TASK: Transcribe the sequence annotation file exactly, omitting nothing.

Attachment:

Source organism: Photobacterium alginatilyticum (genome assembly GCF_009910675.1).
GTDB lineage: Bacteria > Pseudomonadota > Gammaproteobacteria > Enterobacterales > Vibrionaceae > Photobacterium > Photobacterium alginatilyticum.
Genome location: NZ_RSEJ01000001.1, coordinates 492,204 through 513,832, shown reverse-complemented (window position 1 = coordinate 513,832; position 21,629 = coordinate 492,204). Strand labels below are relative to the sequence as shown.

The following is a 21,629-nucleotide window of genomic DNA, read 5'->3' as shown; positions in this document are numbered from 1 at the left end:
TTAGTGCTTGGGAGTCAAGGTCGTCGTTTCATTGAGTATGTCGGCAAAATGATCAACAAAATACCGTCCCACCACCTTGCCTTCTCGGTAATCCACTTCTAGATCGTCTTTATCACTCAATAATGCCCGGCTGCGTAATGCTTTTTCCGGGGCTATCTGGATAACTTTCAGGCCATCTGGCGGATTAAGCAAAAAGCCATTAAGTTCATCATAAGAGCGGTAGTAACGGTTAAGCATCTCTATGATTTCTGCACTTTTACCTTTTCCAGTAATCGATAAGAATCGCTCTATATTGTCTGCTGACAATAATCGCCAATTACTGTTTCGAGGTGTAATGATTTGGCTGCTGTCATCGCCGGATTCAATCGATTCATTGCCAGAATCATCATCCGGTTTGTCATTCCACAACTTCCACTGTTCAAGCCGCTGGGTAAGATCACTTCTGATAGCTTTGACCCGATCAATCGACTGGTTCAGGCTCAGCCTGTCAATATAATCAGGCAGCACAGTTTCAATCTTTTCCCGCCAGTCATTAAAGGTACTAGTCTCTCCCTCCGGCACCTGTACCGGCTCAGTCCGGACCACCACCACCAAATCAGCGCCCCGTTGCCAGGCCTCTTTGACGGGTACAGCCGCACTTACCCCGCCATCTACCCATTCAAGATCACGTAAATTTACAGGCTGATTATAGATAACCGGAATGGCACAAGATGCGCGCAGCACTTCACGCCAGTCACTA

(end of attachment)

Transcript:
Source organism: Photobacterium alginatilyticum (genome assembly GCF_009910675.1).
GTDB lineage: Bacteria > Pseudomonadota > Gammaproteobacteria > Enterobacterales > Vibrionaceae > Photobacterium > Photobacterium alginatilyticum.
Genome location: NZ_RSEJ01000001.1, coordinates 492,204 through 513,832, shown reverse-complemented (window position 1 = coordinate 513,832; position 21,629 = coordinate 492,204). Strand labels below are relative to the sequence as shown.

The following is a 21,629-nucleotide window of genomic DNA, read 5'->3' as shown; positions in this document are numbered from 1 at the left end:
TTAGTGCTTGGGAGTCAAGGTCGTCGTTTCATTGAGTATGTCGGCAAAATGATCAACAAAATACCGTCCCACCACCTTGCCTTCTCGGTAATCCACTTCTAGATCGTCTTTATCACTCAATAATGCCCGGCTGCGTAATGCTTTTTCCGGGGCTATCTGGATAACTTTCAGGCCATCTGGCGGATTAAGCAAAAAGCCATTAAGTTCATCATAAGAGCGGTAGTAACGGTTAAGCATCTCTATGATTTCTGCACTTTTACCTTTTCCAGTAATCGATAAGAATCGCTCTATATTGTCTGCTGACAATAATCGCCAATTACTGTTTCGAGGTGTAATGATTTGGCTGCTGTCATCGCCGGATTCAATCGATTCATTGCCAGAATCATCATCCGGTTTGTCATTCCACAACTTCCACTGTTCAAGCCGCTGGGTAAGATCACTTCTGATAGCTTTGACCCGATCAATCGACTGGTTCAGGCTCAGCCTGTCAATATAATCAGGCAGCACAGTTTCAATCTTTTCCCGCCAGTCATTAAAGGTACTAGTCTCTCCCTCCGGCACCTGTACCGGCTCAGTCCGGACCACCACCACCAAATCAGCGCCCCGTTGCCAGGCCTCTTTGACGGGTACAGCCGCACTTACCCCGCCATCTACCCATTCAAGATCACGTAAATTTACAGGCTGATTATAGATAACCGGAATGGCACAAGATGCGCGCAGCACTTCACGCCAGTCACTA